Avetisyan, Pavel & Yervand Grekyan (eds.). 2017. Bridging Times and Spaces. Papers in Ancient Near Eastern, Mediterranean and Armenian Studies Honouring Gregory E. Areshian on the occasion of his sixty-fifth birthday. Oxford: Archaeopress.
Bridging Times and Spaces is composed of papers written by colleagues of Professor Gregory E. Areshian on the occasion his 65th birthday reflecting the breadth and diversity of his scholarly contributions. The range of presented papers covers topics in Near Eastern, Mediterranean and Armenian archaeology, theory of interpretation in archaeology and art history, interdisciplinary history, historical linguistics, art history, and comparative mythology. The volume opens with an extensive interview given by Gregory Areshian, in which Gregory outlines the pathways of his academic career, archaeological discoveries, different intellectual quests, and the organic connections between research questions that he explored across different social sciences and the humanities, stressing the importance of periodizations in interdisciplinary history as well as his views on holism and interdisciplinary studies.
The table of contents is available here. Four papers are related directly to Iranian Studies:
- Touraj Daryaee: A Note on the ‘Great King of Armenia’
- Michael Herles: Achaemenids and the Southern Caucasus
- Ernst Stephan Kroll: Fortified Kura Arax Settlements in North-Western Iran
- David Stronach: Notes on the Representation of the Face of Cyrus the Great
Mongiatti, Anudu, Neegel Meeks & John Simpson. 2017. A gold four-horse model chariot from the Oxus Treasure in the British Museum, Bulletin of the National Museum of Tajikistan 2, 105-123.
The Oxus Treasure is one of the greatest collections of Achaemenid-period precious metal to survive. It was bequeathed to the British Museum by A. W. Franks in 1897 and been on almost continuous display at the Briti sh Museum since 1900/1901. It was catalogued by Dalton and the first edition published in 1905, and the collection contjnues to attract scholarly attention as well as public interest. In recent years a number of scientific analyses have been carried out on areas of this collection in order to better understand the composition and details of working on particular classes or individual objects. This paper outlines the results of the first scientific study of the outstanding gold model of a four-horse chariot, complete with its driver and passenger. Microscopic examination, X-radiography and scanning electron microscopy combined with energy dispersive X-ray analysis have revealed undocumented evidence for the skill of the Persian goldsmith in creating an intricate artefact produced using a variety of techniques, such as repoussé and chasing on gold sheets, granulation, wire twisting and hammering.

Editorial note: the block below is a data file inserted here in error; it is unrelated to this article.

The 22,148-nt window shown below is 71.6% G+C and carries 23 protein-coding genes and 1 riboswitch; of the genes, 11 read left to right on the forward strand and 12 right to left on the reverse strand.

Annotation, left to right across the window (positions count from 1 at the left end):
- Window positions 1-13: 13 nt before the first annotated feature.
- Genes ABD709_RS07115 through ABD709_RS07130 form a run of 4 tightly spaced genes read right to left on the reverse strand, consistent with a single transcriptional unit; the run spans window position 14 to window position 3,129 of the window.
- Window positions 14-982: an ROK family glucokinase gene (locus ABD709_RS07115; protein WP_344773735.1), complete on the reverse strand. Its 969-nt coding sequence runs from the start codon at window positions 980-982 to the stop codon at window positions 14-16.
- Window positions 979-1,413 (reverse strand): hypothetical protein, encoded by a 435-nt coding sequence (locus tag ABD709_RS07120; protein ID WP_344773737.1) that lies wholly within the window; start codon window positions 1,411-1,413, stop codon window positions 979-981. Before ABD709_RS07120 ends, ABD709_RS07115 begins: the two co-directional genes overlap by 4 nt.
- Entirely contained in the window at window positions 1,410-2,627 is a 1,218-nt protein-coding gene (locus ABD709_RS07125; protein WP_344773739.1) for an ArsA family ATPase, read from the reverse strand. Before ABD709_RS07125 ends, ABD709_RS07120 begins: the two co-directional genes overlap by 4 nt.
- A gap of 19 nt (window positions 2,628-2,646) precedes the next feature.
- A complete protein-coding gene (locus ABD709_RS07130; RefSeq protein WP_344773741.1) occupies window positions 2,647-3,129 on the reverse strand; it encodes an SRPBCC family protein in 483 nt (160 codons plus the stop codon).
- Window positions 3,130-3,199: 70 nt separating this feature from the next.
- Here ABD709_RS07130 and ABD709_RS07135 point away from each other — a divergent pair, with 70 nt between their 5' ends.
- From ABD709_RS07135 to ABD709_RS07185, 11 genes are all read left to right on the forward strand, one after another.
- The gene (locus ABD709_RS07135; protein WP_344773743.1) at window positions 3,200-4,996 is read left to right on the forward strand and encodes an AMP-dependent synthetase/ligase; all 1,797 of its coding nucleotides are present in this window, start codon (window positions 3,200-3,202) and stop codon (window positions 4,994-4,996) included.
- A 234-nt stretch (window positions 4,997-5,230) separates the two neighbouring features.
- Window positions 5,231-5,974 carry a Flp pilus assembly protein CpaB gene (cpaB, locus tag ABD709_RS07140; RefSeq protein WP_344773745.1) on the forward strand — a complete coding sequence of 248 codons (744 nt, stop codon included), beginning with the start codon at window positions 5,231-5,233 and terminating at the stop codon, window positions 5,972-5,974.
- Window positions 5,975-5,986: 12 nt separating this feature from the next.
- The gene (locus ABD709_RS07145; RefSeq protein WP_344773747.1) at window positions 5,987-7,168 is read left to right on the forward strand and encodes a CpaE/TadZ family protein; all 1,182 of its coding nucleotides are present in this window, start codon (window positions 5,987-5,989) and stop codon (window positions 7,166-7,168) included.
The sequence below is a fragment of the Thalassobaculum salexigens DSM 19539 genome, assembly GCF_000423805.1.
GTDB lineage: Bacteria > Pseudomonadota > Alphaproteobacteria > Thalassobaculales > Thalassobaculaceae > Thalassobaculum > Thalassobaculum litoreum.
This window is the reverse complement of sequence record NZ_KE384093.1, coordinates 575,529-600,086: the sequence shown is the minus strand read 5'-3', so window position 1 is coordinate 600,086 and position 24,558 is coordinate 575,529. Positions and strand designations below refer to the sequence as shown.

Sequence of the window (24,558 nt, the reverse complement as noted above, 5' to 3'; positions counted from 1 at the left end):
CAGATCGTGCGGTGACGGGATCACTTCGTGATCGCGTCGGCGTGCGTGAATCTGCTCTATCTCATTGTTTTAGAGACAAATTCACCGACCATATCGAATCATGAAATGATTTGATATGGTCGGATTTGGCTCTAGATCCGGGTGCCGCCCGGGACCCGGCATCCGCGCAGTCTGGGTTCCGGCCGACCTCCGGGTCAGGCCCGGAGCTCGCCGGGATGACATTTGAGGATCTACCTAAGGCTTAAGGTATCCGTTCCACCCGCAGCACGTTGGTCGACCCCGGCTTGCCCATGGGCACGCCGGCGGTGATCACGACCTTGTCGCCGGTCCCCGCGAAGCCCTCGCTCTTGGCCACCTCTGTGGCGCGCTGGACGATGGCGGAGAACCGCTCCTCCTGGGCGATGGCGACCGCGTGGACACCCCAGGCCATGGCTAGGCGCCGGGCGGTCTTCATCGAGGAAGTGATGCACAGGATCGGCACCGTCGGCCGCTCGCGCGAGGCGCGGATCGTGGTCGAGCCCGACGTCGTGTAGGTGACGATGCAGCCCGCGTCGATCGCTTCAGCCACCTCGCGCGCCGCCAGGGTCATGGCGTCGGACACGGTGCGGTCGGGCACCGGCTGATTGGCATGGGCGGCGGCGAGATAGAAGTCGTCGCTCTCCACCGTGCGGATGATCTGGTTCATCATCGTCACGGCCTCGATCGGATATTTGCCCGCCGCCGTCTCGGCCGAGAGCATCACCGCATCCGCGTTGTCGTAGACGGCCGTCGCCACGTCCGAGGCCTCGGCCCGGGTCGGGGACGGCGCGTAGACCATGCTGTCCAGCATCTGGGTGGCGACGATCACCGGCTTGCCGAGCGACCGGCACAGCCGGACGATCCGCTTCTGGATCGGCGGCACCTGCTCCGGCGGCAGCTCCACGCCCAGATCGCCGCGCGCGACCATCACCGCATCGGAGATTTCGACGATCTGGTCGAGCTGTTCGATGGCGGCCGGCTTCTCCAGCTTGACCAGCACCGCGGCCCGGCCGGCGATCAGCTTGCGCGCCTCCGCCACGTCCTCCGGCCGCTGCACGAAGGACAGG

The second issue of Iran 55 (2017) has been published:
- Benjamin Mutin, Hossein Moradi, Hossein Sarhaddi-Dadian, Hassan Fazeli Nashli & Mojtaba Soltani: New Discoveries in the Bampur Valley (South-Eastern Iran) and Their Implications for the Understanding of Settlement Pattern in the Indo-Iranian Borderlands During the Chalcolithic Period
- Alireza Khosrowzadeh, Abolfazl Aali & Lloyd Weeks: Newly Discovered Bronze Age Archaeological Sites on Qeshm Island, Iran
- Nazarij Buławka: The Yaz I–III Settlement Pattern in the Serakhs Oasis, Southern Turkmenistan
- Sheler Amelirad, Abdolreza Mohajerynezhad & Masoume Javidkhah: A Report on the Excavation at the Mala Mcha Graveyard, Kurdistan, Iran
- Michele Minardi, Alison V. G. Betts & Gairatdin Khozhaniyazov: Columned Halls in Ancient Chorasmia
- Sajjad Alibaigi, Alireza Moradi Bisotuni, Fereshteh Rahimi, Shokouh Khosravi & Hossein Alibaigi: The Late Sasanian Treasury of Qouri Qaleh Cave: Votive Offerings for a Mithra Temple in Kermanshah, Western Iran
- Meysam Labbaf-Khaniki: Excavations at Bazeh-Hur in North-Eastern Iran: A Preliminary Report
Mozaffari, Ali. 2017. “Picturing Pasargadae: Visual Representation and the Ambiguities of Heritage in Iran“, Iranian Studies 50(4), 601-634.